The Imitation Game (2014) / Drama-Thriller
MPAA Rated: PG-13 for some sexual references, mature thematic material and historical smoking
Running Time: 114 min.
Cast: Benedict Cumberbatch, Keira Knightley, Matthew Goode, Mark Strong, Charles Dance, Rory Kinnear, Allen Leech, Matthew Beard
Director: Morten Tyldum
Screenplay: Graham Moore (based on the book, "Alan Turing: The Enigma" by Andrew Hodges)
Review published January 1, 2015
British cryptanalyst Alan Turing (Cumberbatch, The Hobbit: The Battle of the Five Armies) is the subject of this World War II-based dramatic thriller, who is now credited as a most important man that contributed in cracking the supposedly indecipherable Nazi Enigma code -- the encrypted machine-based form of messaging the Germans used to communicate their daily plans -- a move which is credited as one of the most important achievements in turning the war around in the favor of the Allies. Turing had been assembled with other top British minds in order to crack the Enigma machine they managed to acquire. While his cohorts spent their days doing what they could to solve the codes impossibly by hand, he set about creating a machine to try to do the calculations on its own
In addition to the very loose dramatization of Turing and company's Enigma achievements, The Imitation Game also deals in a smaller part with Turing's punishment for being a homosexual (illegal in England at the time), with flashbacks to his childhood in which he fosters both his interest in cryptography as well as his first inklings of innocent attraction to another young boy in his class. The scenes that take place in the 1950s are crafted as a police investigation stemming from a burglary of Turing's home that he wants the police to not snoop into (he was robbed by a male lover), and the subsequent prying of a busybody policeman who is determined to unearth just what Turing is hiding, thinking he might be a communist.
Because the events of Turing's contributions behind the scenes of the war were classified, no one would know for about 50 years that he was a hero, and instead, his extracurricular activities were seen as something of great shame. Chemically castrated to avoid jail time, Turing would save millions of lives by shortening the greatest war the world has ever known, but his own would be lost in the process.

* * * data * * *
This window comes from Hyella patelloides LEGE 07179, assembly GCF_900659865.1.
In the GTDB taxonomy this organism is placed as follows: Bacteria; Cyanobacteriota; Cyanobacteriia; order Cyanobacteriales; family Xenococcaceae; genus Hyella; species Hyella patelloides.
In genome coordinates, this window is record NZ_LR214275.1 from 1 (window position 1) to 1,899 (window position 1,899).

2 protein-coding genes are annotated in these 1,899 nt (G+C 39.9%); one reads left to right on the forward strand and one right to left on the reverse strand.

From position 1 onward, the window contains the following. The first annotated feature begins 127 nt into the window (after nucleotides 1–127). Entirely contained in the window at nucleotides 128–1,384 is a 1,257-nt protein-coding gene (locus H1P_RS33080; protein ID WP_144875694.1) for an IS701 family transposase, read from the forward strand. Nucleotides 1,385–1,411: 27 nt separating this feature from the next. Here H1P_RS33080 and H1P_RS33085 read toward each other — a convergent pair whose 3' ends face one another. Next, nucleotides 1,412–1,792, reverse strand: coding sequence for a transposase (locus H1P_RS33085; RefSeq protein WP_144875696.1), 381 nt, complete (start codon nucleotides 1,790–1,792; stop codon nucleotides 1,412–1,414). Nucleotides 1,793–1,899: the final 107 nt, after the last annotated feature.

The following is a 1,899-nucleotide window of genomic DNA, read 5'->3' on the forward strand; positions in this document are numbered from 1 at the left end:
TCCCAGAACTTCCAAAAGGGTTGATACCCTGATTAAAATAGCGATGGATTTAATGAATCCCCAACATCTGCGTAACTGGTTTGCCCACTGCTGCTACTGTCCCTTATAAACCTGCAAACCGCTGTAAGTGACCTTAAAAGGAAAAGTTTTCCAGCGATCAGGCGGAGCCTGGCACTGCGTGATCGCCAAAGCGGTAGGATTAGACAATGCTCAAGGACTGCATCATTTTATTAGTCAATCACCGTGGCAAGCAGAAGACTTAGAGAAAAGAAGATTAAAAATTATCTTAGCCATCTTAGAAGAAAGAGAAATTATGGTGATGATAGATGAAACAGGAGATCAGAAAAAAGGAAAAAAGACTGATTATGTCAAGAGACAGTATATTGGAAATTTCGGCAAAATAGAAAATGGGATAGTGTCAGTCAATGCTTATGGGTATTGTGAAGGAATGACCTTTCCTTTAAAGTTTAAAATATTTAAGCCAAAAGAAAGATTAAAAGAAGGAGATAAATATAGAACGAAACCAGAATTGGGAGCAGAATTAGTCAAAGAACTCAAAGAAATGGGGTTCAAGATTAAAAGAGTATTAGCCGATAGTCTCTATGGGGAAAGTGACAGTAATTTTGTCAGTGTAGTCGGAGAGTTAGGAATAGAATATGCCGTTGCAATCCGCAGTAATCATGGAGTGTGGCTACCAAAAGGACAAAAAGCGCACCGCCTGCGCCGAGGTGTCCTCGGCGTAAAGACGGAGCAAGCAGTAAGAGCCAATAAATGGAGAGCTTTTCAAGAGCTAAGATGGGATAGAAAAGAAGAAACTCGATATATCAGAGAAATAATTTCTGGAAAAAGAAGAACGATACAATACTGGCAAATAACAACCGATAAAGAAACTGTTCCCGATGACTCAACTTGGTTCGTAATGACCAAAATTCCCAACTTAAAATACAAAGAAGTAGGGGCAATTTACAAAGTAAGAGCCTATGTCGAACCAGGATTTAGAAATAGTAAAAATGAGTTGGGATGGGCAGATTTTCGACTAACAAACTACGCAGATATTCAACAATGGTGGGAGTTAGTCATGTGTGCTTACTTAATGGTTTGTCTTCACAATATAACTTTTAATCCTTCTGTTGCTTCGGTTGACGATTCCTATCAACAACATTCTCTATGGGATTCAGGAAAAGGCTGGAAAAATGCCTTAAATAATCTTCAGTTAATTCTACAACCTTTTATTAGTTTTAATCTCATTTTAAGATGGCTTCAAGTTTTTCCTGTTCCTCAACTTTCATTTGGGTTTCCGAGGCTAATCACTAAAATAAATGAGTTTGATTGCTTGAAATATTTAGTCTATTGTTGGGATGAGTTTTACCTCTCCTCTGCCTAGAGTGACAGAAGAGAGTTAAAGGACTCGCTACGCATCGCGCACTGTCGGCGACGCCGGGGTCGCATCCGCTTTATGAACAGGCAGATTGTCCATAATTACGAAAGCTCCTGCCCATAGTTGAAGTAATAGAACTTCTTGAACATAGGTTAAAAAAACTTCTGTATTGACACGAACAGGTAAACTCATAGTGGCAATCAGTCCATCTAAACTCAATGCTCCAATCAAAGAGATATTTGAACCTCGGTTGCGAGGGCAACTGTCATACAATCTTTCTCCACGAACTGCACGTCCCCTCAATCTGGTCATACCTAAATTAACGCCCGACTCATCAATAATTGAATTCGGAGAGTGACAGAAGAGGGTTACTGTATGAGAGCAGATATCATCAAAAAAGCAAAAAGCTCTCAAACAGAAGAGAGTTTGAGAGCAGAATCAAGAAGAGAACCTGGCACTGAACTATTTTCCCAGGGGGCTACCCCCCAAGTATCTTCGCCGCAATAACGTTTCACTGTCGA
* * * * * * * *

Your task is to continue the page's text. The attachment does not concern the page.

The rest is mostly filmmaking full of artistic liberties, including the fact that Turing didn't really invent the machine he would dub "Christopher" (the name is another dramatic conceit, to tie in his passion for computers with his first crush), but merely streamlined an existing design for this specific purpose, and that he had much more collaboration that was critical to it working. Many of Turing's character quirks (separating peas from carrots, and his dislike for sandwiches) are inventions for the film, and pretty much all of the personalities of the supporting characters, including the nonexistent detective out to unearth Turing's great secret, are embellished to the point where they might be considered purely fictional. For a film about a man who is hyper-focused on crafting his ultimate invention, the amount of fabrication involved in telling his story is perhaps even more inventive.
Nevertheless, taking into account that fact is ensconced under a great deal of fiction, this is still a very good film. The Imitation Game benefits from good thespians at the forefront, though their characters beyond Turing aren't clearly defined save for what's necessary for the story. An idiosyncratic-infused Cumberbatch is solid as you'd expect in all of his many conflicted emotions that bubble under but never seem to come to the surface, and Knightley (Laggies) fetching and engaging as his would-be female love interest, even if her obvious wig is a bit of a distraction at times. The supporting ensemble is fantastic, even in very small roles.
The Imitation Game is about two secrets, one that was deems impossible to crack, and whose efforts would give rise to devices that everyone reading this review benefits from The other secret was an easy one to glean, of that same man that was hurting no one, and whose life would end up gone and forgotten, until recent years when his actions would make him a posthumous hero. The Imitation Game is about a wrong that was righted - a source of national pride, and one whose rights that were wronged - a source of national shame.
©2014 Vince Leo